65. Step 4: Think Before You Search “If you don’t know where you’re going, you’ll probably end up somewhere else.” - Yogi Berra
  66. Students should rewrite assignments in their own words. Next, students should write out the questions they want their research to answer. -Angela Maiers, - Digital Literacy expert Step 4: Think Before You Search
  67. Step 4: Think Before You Search  Writing questions helps students explore the topic from different angles.
  68. Step 4: Think Before You Search Writing questions helps students focus in on the area of interest to them.
  69. Step 4: Think Before You Search Thorough questions let students know when their research is complete–when their questions have been answered.
  70. Questions --> Good Search Terms  Extract keywords from your questions. Pair main keywords serially with lesser keywords.  Choose nouns instead of verbs.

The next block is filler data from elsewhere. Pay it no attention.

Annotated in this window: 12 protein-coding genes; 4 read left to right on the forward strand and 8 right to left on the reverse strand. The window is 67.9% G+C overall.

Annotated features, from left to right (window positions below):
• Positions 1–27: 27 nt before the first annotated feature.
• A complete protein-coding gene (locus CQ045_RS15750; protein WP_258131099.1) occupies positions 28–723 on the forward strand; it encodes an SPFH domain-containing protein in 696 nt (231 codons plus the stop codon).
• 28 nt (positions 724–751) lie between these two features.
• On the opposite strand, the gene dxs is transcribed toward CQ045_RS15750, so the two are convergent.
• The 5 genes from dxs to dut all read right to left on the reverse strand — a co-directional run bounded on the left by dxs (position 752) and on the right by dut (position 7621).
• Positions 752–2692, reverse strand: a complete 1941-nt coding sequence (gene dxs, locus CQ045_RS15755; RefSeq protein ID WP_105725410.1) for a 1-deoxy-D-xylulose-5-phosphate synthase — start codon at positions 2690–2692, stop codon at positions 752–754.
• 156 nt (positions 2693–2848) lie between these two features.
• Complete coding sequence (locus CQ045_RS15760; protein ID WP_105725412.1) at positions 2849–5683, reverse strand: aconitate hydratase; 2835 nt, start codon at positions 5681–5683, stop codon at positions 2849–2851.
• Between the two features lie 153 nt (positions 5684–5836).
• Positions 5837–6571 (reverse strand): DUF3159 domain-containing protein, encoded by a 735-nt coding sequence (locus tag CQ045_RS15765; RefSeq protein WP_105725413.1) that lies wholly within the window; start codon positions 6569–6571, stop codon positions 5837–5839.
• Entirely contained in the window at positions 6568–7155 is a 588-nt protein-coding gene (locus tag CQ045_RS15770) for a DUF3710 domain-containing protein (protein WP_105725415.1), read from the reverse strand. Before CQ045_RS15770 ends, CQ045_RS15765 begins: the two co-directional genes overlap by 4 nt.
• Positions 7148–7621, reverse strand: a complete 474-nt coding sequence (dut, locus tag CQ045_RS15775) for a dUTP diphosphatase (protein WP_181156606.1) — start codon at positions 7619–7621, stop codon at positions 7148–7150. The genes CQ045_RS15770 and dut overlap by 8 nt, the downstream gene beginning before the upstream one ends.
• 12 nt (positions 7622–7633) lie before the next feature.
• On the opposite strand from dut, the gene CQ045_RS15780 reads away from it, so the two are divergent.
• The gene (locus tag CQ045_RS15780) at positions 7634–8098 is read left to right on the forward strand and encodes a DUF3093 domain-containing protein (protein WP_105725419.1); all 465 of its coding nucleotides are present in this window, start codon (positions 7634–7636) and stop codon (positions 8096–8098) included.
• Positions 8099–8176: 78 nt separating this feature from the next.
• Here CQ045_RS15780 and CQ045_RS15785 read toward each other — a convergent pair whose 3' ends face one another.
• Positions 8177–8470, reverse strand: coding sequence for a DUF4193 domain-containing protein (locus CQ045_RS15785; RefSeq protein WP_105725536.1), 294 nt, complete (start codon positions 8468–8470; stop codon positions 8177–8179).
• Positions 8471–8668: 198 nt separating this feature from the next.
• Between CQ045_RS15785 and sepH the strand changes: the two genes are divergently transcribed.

71. Take a bottoms up approachTake a bottoms up approach..
  72. Cover the Whole Field  Use 2 or 3 keywords;  in many combinations;  important words first;  adjust incrementally;  cover the “whole field.”
  73. Search Engines, Not Answer Machines The goal:  Provide keywords in the search box  that help you find documents  that are helpful to your research.
  74. Match Words in Search Box to Words on the Page “Imagine your dream document. What words would the author of that document definitely include?” -Joyce Valenza Never Ending Search School Library Journal
  75. Teach students not to expect magic “answers.”
  76. Instead, help them find relevant and authoritative resources from which they can extract their own answers.
  77. Step 5: Make Search Engines Work for You • Connectors AND and OR can be moderately effective. • Quotation marks are a critical tool students should know when to use. • But advanced search options are the best way to mandate or exclude certain words.
  78. Step 5: Make Search Engines Work for You • Learn the AROUND function. • Search “Kennedy" AROUND(10) “moon” and the top results will be ones in which Kennedy appears within ten words of moon. •NOTE: both search terms must be in quotes, AROUND must be capitalized, and the number must be in parentheses.